7 Answers

  1. I have been searching for an answer to this question for many years. So far, only fragmentary responses have come across. Interesting data on the brain's perception of music can be found in a book by Oliver Sacks http://www.oliversacks.com/books-by-oliver-sacks/musicophilia/, it even seems to have been translated into Russian http://polyarinov.livejournal.com/28429.html. There's certainly not a full explanation of how it works. But there are a lot of interesting stories and questions – why do some tunes get attached and don't go away, even if you don't like them? – why can't some people hear music at all, and not those who suddenly become virtuoso musicians in their 50s after an injury?�

    I also came across a TED video about why we like music with repetitions. https://www.youtube.com/watch?v=1lo8EomDrwA In short: people like the familiar. I also really like to know what's going to happen next. Well, absolutely super, if you can stomp your foot to the beat, and for this, too, you need repetition.

    Here's a great article about how we perceive tempo.�http://www.sonicscoop.com/2014/06/19/the-resonant-human-the-science-of-how-tempo-affects-us/ The bottom line is that we can distinguish between 40 and 300 beats per minute. It's most convenient for us at 120bpm, so all genres dance up or down from this number� – if you need to be cheerful and in a hurry, or if you need to calm down. There is evidence that our brain adapts to these tempos, the more educated a person is in music, the more sensitive they are.�

    To the same topic: here they accelerate and slow down Beethoven, which completely changes the perception of music�http://www.radiolab.org/story/269783-speedy-beet/

    Some interesting things can be picked up from music theory and solfeggio. For example, the perception of sizes, major and minor, changing keys. I like it�https://www.amazon.com/Theory-Computer-Musicians-Michael-Hewitt/dp/1598635034 -very accessible, including frequencies, wave shapes and amplitudes, sizes, and more.

    Well, a completely unbearable story about dissonance, assonance and how you can slowly train yourself and even fall in love with cacophony. Well, or schrantz http://www.radiolab.org/story/91512-musical-language/

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  2. I think that the associative series is very influential. Sometimes pop music can catch you by reminding you of something from your childhood. And the point is not in the simplicity of the text, but in the fact that even in pop music there are references to folk melodies that are somehow present in our lives (take the same lullabies).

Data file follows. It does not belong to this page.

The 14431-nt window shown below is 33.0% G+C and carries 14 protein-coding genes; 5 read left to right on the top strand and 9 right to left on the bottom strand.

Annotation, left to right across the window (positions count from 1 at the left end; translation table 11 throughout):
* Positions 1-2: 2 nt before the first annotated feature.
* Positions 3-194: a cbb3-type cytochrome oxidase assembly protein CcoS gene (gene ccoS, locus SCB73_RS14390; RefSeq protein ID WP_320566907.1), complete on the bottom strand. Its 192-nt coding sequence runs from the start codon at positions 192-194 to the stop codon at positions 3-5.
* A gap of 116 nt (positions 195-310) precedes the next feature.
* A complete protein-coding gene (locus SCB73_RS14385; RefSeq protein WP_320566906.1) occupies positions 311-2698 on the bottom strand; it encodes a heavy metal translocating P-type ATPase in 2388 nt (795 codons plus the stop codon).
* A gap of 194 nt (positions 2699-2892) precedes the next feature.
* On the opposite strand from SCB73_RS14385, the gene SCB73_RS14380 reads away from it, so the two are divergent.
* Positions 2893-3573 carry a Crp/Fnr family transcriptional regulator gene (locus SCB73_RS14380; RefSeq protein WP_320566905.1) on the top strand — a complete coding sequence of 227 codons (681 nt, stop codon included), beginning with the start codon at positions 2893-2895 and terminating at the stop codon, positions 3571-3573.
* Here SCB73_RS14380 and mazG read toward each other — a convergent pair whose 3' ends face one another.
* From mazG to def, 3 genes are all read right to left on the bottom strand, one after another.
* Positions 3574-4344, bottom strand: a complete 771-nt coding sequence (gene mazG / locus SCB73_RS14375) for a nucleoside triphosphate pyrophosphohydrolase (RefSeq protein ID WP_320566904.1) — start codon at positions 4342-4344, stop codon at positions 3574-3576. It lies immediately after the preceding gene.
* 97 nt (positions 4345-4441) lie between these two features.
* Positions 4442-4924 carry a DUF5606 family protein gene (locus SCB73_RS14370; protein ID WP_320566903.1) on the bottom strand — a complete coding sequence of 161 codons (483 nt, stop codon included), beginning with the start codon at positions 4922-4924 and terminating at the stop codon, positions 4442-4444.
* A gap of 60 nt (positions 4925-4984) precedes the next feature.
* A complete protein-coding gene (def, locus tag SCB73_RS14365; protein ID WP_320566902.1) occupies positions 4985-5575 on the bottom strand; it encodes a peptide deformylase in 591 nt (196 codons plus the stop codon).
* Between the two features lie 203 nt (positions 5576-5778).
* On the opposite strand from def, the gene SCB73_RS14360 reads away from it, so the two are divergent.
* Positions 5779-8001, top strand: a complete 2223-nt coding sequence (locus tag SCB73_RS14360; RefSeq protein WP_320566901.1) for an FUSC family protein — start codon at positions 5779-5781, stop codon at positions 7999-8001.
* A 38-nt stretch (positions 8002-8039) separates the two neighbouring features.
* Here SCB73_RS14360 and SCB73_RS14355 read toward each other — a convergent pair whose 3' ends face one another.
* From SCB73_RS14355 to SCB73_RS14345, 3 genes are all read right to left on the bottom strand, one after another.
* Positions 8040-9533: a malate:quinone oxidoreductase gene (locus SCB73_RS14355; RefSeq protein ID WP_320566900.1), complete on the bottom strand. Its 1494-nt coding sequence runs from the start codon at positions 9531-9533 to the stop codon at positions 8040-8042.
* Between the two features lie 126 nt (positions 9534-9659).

The perception depends on what exactly attracts you to the music. It is very useful to analyze whether it is a matter of text, melody, or rhythm.�

    Similarly, the perception of the same tunes changes over time. If in childhood jazz may seem incomprehensible and even unpleasant to someone, then with age, the number of musical references increases, a base is gained that helps to understand this genre and even fall in love with it.

  3. It may also depend on your music education. When a person is educated in this area, they are better able to perceive frequency, tonality, complex consonants, and so on by ear. He has been taught this and is more sensitive to it. And your preferences may depend on it. From post-hardcore to lounge. It's just that such people perceive much more music by ear, because they are developed in this matter, unlike ordinary people who,when they see, for example, death metal, shout that it is impossible to listen to such a thing. The point here is rather that musically educated people listen to music in greater scope in their choice.

  4. Often, due to the peculiarities of auditory perception, someone is uncomfortable with high frequencies, for example, someone has a sensitive eardrum and is uncomfortable with the pressure of low frequencies, largely due to their character/temperament, too, I have noticed that introverts like quieter melodic music(adjusted for personality, of course, but in general the trend can be traced). And active extroverts prefer cheerful and rhythmic music with a high tempo. Music in the rhythm of life. These are just my observations, I do not pretend to be true, I have not heard that such studies were conducted. If you try to apply it to the brain, then music can very much affect the mood and when listening to it, the brain in the tomograph “Glows” in much the same way as when using drugs. There is already music in the “rhythm of the brain”.

  5. If you take a spherical brain in a vacuum without personal preferences, then music of a smooth rhythm with simple harmonics and simple rhythmic construction, in which there is also quite a lot of low middle in a good way, will be liked in most cases. It's not for nothing that pop music is so popular and sticky 🙂

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